Narrow leaves with less leaf surface area lose less water Reddish Sandwort - Minuartia rubella – Port Saunders
The second challenge of the barrens is COLD.
However, cold is only partly a winter concern. For most arctic and alpine plants, once the temperature has dropped below a certain point, cold is just cold
W of Red Bay, Labrador, July 12, 2001 The main thing affected by cold is the total length of the growing season …
This photo was taken July 8 – and the willows are still just in early bud! L’Anse-Amour, Labrador
Tight cushion architecture allows for a layer of “dead air”, within the cushion, that can warm up and stay warm all day Moss Campion – Silene acaulis – Burnt Cape
Cold also leads to frost disturbance …. Watt’s Point
… seen most dramatically in patterned ground Burnt Cape [photo: Pat Montague
tap roots anchor plants deeply into the seasonally- disturbed frost-heaved soils This rare species, the Cutleaf Fleabane, grows in Humber Gorge Daubenmire (1941)
Some roots are contractile... each time a plant is heaved upward by frost, the root of the affected plant shortens to pull the plant back down into the soil, where it belongs. Long’s Braya – Braya longii – Yankee Point
The third challenge of the barrens is obtaining sufficient NUTRIENTS. Barrens usually occur on thin, poor soils. Boat Harbour
The THINNESS of the soil is largely the result of ice-age glacial scouring … Glacial Striae – Hawkes Bay
… and subsequent wind and water erosion. Cape Norman
The POORNESS of the soil is usually the result of its basic geology, or of its history of poor organic accumulation in places where vegetation has long been sparse. Cape Norman
But even here, plants manage to grow … Cape Norman
Barrens Willow - Salix jejuna - Cape Norman
In general, precipitation tends to run off quickly … or just drain away, downwards, through the substrate … carrying unconsolidated nutrients with it. Port au Choix
Even so, some species, like this buttercup, seem to need such changing conditions! Oval-leaf Spearwort – Ranunculus flammula var. ovalis – Port au Choix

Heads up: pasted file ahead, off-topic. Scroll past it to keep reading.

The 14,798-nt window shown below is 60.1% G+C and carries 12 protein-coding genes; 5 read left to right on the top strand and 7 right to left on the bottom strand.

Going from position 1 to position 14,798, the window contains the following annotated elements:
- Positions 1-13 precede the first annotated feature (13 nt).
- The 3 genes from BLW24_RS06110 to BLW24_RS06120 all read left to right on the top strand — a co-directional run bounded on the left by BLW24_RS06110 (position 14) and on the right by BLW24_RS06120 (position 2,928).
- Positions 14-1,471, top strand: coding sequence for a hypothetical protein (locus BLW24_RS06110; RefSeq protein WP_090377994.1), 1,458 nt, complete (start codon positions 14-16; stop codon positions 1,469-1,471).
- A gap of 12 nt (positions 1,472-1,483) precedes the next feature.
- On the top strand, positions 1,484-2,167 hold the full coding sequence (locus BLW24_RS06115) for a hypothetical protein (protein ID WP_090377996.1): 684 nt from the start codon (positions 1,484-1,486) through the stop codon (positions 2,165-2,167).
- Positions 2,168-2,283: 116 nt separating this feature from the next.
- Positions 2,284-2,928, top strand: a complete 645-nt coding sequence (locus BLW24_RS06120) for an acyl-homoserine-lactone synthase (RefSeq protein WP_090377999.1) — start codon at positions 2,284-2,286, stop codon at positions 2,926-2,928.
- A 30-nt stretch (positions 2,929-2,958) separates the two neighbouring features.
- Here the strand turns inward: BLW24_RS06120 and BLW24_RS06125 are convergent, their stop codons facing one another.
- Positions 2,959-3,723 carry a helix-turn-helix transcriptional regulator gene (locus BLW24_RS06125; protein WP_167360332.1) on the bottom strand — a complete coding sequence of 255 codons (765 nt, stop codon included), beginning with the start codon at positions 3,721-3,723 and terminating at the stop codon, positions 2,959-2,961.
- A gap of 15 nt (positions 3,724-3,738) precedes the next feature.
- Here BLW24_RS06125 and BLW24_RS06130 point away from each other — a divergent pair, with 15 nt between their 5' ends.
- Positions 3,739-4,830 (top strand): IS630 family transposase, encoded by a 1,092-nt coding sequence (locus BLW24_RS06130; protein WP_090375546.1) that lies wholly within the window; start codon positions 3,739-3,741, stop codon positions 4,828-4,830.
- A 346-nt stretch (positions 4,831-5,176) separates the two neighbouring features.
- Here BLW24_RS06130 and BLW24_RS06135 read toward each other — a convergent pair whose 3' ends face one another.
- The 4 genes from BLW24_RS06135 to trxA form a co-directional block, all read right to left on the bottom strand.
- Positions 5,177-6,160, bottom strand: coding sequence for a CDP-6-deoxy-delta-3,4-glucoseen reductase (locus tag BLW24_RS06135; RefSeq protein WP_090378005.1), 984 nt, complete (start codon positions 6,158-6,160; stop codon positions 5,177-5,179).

As you have already seen, plants of the barrens have all kinds of survival tricks Arctic Bladderpod - Lesquerella arctica – Burnt Cape
LONG ROOT SYSTEMS are critical in accessing scarce moisture and nutrients from a very wide area of soil Moss Campion – Silene acaulis Daubenmire (1941)
EVERGREEN LEAVES conserve hard-won and costly resources that would otherwise be lost, and have to be regenerated every year … Hollyfern - Polystichum lonchitis – Burnt Cape
….and, as long as evergreen plants stays relatively green throughout the year, photosynthesis can take place, on warm days, in any season, effectively lengthening the plant’s growing season Trailing Juniper – Juniperus horizontalis – Port au Choix
In the limestone barrens, the chemistry of calcium adds to the challenge This saxifrage secretes excess lime from the edges of its leaves Encrusted Saxifrage - Saxifraga paniculata – Burnt Cape
A major advantage of living on the barrens – is a lack of competition! Dwarf Hawk’s Beard – Crepis nana – Burnt Cape
Many barrens species, such as Long’s Braya, actually thrive in disturbed areas where nothing else tends to grow Yankee Point
But, in general, the plants of the barrens live on a razor’s edge Burnt Cape
… with the rarer ones just making it … Alpine Milkvetch – Astragalus alpinus var. alpinus – Burnt Cape
… and some others doing much better Balsam Ragwort – Packera paupercula var. balsamitae – Indian River
… But, we really don’t know what’s ahead for them Peter Scott
We might guess … but we really don’t know. … will climate change help Long’s Braya … but hinder Fernald’s Braya? … or vice-versa? … or neither!
Will humans and nature eventually find ways happily co-exist? It would be nice!
One thing is for sure … Even as tourists arrive in increasing numbers … Cape Norman
… and humans in general continue to expand their influence Heavy equipment re-arranging the Romaines River floodplain, August 1, 2006 !
We still have much to learn Boat Harbour
Crab Spider on Yellow Lady Slipper – Burnt Cape … End … any many discoveries to make!